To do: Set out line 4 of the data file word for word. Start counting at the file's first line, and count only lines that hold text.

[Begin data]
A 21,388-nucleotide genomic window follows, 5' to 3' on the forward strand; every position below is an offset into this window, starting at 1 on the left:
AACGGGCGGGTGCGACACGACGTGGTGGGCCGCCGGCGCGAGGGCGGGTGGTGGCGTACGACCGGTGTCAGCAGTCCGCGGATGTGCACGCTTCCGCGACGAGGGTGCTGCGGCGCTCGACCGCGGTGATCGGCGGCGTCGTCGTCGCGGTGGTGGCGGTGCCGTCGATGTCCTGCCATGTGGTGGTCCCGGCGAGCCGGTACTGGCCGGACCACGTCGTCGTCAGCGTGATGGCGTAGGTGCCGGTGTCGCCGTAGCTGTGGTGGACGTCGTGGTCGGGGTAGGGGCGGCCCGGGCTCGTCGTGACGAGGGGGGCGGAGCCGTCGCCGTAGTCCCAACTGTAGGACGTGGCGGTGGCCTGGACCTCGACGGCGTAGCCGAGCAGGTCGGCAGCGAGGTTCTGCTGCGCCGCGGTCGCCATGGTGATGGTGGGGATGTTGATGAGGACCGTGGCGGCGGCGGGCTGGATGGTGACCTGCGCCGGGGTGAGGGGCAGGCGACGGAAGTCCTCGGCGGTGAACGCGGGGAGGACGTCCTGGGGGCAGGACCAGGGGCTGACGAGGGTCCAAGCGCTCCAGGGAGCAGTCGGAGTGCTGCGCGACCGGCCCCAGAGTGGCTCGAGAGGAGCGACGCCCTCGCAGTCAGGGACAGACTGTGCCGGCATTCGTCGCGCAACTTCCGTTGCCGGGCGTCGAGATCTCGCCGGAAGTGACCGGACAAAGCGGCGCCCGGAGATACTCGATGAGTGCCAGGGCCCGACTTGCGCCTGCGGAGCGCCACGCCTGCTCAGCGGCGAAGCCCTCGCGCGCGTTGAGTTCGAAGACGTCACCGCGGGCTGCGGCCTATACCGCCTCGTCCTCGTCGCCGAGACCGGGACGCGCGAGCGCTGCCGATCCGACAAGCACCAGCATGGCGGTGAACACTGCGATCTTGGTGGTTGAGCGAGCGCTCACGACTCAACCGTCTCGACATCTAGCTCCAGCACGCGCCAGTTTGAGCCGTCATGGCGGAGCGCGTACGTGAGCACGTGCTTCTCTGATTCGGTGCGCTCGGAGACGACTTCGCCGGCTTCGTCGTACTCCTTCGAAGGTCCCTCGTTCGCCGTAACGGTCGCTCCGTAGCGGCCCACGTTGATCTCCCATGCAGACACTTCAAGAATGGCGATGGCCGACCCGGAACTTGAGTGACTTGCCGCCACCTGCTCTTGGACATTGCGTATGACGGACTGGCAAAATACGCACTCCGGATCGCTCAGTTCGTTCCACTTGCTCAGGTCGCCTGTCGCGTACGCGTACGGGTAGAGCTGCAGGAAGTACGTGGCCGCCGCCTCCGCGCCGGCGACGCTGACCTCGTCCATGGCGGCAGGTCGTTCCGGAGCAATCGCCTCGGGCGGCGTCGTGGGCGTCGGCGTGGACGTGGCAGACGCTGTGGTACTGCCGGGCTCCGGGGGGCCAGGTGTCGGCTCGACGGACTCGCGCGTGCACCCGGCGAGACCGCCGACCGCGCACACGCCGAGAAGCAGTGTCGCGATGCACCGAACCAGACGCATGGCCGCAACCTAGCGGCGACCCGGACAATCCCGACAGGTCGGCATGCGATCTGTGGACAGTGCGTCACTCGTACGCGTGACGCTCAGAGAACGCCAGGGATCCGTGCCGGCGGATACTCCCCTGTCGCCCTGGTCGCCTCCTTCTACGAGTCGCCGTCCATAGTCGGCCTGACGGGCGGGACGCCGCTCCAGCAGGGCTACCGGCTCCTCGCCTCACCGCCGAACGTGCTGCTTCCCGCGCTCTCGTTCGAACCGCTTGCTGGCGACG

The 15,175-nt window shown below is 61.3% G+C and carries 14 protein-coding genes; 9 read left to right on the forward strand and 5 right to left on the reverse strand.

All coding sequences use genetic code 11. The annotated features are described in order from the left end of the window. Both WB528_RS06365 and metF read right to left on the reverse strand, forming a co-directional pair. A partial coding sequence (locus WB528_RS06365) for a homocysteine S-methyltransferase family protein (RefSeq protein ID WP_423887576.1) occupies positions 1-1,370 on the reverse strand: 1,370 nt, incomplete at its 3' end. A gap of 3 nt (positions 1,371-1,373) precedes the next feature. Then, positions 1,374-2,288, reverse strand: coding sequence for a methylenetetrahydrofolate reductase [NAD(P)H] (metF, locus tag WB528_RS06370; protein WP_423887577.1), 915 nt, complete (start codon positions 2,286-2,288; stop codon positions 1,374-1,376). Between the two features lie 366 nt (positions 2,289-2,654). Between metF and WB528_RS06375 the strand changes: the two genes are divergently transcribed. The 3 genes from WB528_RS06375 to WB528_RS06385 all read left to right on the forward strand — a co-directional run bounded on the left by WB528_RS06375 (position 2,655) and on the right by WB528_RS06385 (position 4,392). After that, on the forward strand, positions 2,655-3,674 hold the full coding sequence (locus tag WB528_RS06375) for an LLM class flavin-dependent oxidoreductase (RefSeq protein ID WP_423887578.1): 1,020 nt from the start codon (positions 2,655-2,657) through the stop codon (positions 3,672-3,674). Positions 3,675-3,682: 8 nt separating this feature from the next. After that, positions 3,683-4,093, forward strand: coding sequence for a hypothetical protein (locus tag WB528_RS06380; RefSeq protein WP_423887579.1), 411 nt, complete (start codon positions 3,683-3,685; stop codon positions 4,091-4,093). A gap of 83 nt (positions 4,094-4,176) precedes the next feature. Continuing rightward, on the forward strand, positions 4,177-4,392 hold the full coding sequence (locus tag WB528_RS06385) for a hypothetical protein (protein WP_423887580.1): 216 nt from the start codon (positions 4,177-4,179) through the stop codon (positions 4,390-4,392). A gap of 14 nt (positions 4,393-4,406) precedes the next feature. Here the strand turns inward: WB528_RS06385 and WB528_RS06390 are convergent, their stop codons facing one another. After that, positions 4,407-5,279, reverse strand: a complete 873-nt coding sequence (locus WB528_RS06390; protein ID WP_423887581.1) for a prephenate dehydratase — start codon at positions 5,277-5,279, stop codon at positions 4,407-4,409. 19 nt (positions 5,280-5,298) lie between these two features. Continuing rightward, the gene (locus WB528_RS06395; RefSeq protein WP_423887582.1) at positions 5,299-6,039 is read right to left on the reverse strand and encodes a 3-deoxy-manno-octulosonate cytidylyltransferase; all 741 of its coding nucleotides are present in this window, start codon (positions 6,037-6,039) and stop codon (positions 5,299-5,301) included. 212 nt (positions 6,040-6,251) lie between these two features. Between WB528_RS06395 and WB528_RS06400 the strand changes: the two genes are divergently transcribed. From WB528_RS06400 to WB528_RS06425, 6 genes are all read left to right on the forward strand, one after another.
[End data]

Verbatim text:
All coding sequences use genetic code 11. The annotated features are described in order from the left end of the window. Both WB528_RS06365 and metF read right to left on the reverse strand, forming a co-directional pair. A partial coding sequence (locus WB528_RS06365) for a homocysteine S-methyltransferase family protein (RefSeq protein ID WP_423887576.1) occupies positions 1-1,370 on the reverse strand: 1,370 nt, incomplete at its 3' end. A gap of 3 nt (positions 1,371-1,373) precedes the next feature. Then, positions 1,374-2,288, reverse strand: coding sequence for a methylenetetrahydrofolate reductase [NAD(P)H] (metF, locus tag WB528_RS06370; protein WP_423887577.1), 915 nt, complete (start codon positions 2,286-2,288; stop codon positions 1,374-1,376). Between the two features lie 366 nt (positions 2,289-2,654). Between metF and WB528_RS06375 the strand changes: the two genes are divergently transcribed. The 3 genes from WB528_RS06375 to WB528_RS06385 all read left to right on the forward strand — a co-directional run bounded on the left by WB528_RS06375 (position 2,655) and on the right by WB528_RS06385 (position 4,392). After that, on the forward strand, positions 2,655-3,674 hold the full coding sequence (locus tag WB528_RS06375) for an LLM class flavin-dependent oxidoreductase (RefSeq protein ID WP_423887578.1): 1,020 nt from the start codon (positions 2,655-2,657) through the stop codon (positions 3,672-3,674). Positions 3,675-3,682: 8 nt separating this feature from the next. After that, positions 3,683-4,093, forward strand: coding sequence for a hypothetical protein (locus tag WB528_RS06380; RefSeq protein WP_423887579.1), 411 nt, complete (start codon positions 3,683-3,685; stop codon positions 4,091-4,093). A gap of 83 nt (positions 4,094-4,176) precedes the next feature. Continuing rightward, on the forward strand, positions 4,177-4,392 hold the full coding sequence (locus tag WB528_RS06385) for a hypothetical protein (protein WP_423887580.1): 216 nt from the start codon (positions 4,177-4,179) through the stop codon (positions 4,390-4,392). A gap of 14 nt (positions 4,393-4,406) precedes the next feature. Here the strand turns inward: WB528_RS06385 and WB528_RS06390 are convergent, their stop codons facing one another. After that, positions 4,407-5,279, reverse strand: a complete 873-nt coding sequence (locus WB528_RS06390; protein ID WP_423887581.1) for a prephenate dehydratase — start codon at positions 5,277-5,279, stop codon at positions 4,407-4,409. 19 nt (positions 5,280-5,298) lie between these two features. Continuing rightward, the gene (locus WB528_RS06395; RefSeq protein WP_423887582.1) at positions 5,299-6,039 is read right to left on the reverse strand and encodes a 3-deoxy-manno-octulosonate cytidylyltransferase; all 741 of its coding nucleotides are present in this window, start codon (positions 6,037-6,039) and stop codon (positions 5,299-5,301) included. 212 nt (positions 6,040-6,251) lie between these two features. Between WB528_RS06395 and WB528_RS06400 the strand changes: the two genes are divergently transcribed. From WB528_RS06400 to WB528_RS06425, 6 genes are all read left to right on the forward strand, one after another.